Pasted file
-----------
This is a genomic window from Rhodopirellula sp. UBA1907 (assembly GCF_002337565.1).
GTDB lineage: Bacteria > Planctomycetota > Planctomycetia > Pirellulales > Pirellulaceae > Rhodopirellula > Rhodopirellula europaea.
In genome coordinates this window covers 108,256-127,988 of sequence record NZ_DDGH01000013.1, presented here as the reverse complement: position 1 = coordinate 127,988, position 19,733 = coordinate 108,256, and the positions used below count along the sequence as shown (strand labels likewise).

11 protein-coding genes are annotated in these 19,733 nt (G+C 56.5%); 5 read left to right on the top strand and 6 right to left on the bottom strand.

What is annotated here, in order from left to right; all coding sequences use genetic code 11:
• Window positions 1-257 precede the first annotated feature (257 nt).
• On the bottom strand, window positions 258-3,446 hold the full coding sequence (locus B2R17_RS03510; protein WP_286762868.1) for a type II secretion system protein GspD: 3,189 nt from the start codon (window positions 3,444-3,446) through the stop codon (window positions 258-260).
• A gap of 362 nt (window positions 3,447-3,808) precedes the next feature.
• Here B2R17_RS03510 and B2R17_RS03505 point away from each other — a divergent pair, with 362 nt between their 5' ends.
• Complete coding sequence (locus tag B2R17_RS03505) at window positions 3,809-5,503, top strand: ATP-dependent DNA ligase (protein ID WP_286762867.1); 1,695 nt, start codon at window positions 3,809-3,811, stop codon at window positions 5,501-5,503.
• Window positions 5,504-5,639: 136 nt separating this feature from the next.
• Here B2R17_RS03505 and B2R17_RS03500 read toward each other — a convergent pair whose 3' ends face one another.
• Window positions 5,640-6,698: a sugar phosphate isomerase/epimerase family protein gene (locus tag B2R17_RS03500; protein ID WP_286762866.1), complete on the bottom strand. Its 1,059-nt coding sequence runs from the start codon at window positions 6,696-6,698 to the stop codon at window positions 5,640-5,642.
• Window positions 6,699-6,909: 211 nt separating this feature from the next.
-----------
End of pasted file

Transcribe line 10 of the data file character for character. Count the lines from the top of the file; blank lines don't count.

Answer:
• Complete coding sequence (locus tag B2R17_RS03505) at window positions 3,809-5,503, top strand: ATP-dependent DNA ligase (protein ID WP_286762867.1); 1,695 nt, start codon at window positions 3,809-3,811, stop codon at window positions 5,501-5,503.